On my return journey on Monday morning, I cycled from St Pancras to my office instead of taking it on the tube.  I put my handbag over the handlebars and my travel bag straps over the seat and me sitting on them to make sure it didn’t fall off.  My travel bag was kind of resting on the rear mudguard but it was perfectly still and I made it fine.  So, a potential workhorse as well and the extra weight didn’t make me feel at all unstable.  And I worked out that if I pulled up the saddle, I could push it around on it’s integral wheels rather than carrying it so the return leg wasn’t as bad as getting there.

More testing to come!

The real reason I wanted to try one out though was because I wanted to see how it would manage my hilly commute.  I’m getting so fed up of not being able to dock the Boris bike outside my office that I thought I’d see if I could bring a bike all the way with me, from home, on the train, to the office and back again.  So my commuting test will start in earnest this week.  I’ll let you know how I go on.  But, so far, so good.  On it’s performance so far, I’d buy one.

Finally, my apologies for lack of posts over the last few weeks.  Work, life and all that have somehow got in the way.  Next week I’ll be following up on all of your comments about the bike fit post, continuing with the Brompton test and seeing if the people at Rapha deem us London Cyclist readers worthy of some free kit from their new collection to test.  At the moment, it would seem not, but I’ll try again.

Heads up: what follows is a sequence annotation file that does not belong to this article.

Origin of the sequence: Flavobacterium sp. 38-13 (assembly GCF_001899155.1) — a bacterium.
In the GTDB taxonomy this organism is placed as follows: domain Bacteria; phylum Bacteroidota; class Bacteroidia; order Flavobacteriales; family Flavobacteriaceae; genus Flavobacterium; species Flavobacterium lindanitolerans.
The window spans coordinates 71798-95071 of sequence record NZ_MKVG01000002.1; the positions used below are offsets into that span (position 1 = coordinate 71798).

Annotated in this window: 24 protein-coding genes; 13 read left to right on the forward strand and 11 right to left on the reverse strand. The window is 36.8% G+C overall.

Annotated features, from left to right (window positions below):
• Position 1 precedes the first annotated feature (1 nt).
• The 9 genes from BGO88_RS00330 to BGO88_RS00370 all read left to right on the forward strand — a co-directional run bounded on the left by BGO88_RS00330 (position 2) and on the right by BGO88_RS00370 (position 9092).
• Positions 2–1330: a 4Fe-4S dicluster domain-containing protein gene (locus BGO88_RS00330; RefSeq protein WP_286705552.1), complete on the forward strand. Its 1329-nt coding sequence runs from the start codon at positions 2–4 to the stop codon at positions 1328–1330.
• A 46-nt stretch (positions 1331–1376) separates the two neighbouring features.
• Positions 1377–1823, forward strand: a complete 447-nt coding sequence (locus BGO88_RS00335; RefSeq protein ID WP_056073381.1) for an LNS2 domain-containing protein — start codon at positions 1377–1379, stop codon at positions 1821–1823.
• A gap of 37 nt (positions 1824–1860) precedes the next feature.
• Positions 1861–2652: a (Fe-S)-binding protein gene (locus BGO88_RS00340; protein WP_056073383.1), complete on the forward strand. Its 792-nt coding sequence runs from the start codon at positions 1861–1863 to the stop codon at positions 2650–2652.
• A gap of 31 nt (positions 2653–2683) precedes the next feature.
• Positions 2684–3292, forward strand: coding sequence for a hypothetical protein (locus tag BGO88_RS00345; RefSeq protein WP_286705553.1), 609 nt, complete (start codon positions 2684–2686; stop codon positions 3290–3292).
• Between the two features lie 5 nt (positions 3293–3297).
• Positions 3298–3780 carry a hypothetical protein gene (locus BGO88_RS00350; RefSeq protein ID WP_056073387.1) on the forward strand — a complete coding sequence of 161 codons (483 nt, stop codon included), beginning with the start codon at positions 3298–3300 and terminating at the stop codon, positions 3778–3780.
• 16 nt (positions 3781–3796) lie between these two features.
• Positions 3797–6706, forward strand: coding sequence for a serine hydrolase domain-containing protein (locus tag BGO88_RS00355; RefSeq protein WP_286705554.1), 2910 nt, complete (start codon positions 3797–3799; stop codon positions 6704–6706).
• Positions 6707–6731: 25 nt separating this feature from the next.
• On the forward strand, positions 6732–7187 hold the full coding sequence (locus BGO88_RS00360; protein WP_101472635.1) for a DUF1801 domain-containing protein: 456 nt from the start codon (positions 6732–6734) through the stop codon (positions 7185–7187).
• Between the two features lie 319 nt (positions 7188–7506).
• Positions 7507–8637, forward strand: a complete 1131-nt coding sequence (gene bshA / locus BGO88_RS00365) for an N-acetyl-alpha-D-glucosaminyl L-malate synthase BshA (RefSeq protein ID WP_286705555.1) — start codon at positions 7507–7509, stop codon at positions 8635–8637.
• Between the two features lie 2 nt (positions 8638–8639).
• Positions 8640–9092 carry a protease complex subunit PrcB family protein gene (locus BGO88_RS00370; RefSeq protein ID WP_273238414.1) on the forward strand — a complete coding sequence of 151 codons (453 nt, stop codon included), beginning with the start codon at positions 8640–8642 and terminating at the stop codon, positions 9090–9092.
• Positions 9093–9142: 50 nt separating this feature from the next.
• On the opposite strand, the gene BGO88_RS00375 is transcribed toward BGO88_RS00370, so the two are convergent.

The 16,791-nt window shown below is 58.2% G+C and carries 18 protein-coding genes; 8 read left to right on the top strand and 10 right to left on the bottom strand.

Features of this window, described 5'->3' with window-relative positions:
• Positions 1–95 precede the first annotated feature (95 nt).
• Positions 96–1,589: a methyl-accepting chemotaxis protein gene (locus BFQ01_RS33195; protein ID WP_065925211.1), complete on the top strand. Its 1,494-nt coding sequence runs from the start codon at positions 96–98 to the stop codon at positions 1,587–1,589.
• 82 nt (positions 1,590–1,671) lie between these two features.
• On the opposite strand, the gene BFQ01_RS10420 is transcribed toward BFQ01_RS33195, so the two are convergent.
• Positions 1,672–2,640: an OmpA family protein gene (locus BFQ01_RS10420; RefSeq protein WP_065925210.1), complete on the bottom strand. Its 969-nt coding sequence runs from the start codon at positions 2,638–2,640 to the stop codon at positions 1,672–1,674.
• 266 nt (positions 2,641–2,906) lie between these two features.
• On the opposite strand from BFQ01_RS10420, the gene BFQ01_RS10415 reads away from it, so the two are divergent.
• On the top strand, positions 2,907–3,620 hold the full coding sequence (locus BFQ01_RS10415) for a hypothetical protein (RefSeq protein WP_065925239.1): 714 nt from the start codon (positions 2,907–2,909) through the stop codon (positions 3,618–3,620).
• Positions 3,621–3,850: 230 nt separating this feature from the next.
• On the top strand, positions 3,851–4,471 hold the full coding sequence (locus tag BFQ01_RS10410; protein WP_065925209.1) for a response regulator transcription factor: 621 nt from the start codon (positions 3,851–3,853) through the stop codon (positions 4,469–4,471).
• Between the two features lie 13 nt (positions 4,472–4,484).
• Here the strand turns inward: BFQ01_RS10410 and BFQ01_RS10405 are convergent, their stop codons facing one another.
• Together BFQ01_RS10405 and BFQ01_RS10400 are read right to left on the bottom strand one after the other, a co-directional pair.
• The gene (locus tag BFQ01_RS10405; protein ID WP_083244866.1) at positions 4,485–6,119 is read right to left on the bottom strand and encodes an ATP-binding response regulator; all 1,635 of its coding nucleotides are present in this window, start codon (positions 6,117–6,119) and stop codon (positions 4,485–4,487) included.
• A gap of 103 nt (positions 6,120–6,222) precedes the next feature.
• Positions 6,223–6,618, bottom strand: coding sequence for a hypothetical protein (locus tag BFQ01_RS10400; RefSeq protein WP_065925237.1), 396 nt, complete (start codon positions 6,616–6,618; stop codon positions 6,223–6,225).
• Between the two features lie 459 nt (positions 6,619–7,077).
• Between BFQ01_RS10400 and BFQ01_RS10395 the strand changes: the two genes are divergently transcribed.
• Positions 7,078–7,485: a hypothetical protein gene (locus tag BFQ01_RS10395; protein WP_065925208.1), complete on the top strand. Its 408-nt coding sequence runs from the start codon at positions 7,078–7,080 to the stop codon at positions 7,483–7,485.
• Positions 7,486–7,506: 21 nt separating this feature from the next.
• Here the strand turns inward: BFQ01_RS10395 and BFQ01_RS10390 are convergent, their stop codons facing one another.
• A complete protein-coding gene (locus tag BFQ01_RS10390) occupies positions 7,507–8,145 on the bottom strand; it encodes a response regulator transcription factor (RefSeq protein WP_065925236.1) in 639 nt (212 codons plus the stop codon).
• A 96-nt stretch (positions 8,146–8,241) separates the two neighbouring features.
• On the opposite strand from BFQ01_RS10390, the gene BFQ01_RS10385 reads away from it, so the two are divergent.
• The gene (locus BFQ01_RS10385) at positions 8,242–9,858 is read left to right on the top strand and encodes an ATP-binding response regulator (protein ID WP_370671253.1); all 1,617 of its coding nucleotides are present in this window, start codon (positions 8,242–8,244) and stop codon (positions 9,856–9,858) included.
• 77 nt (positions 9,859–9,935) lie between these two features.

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24 Responses to To Antwerp…with a Brompton

  1. Jackart 24/05/2011 at 9:33 am #

    You’d be amazed how much you can carry. The front luggage is excellent, and actually makes the bike feel MORE stable. If you have a rear rack you’d be amazed how much you can carry.

    Everyone who owns one, loves it. Hence the community. I have a road bike too, but it’s the brompton I take into town.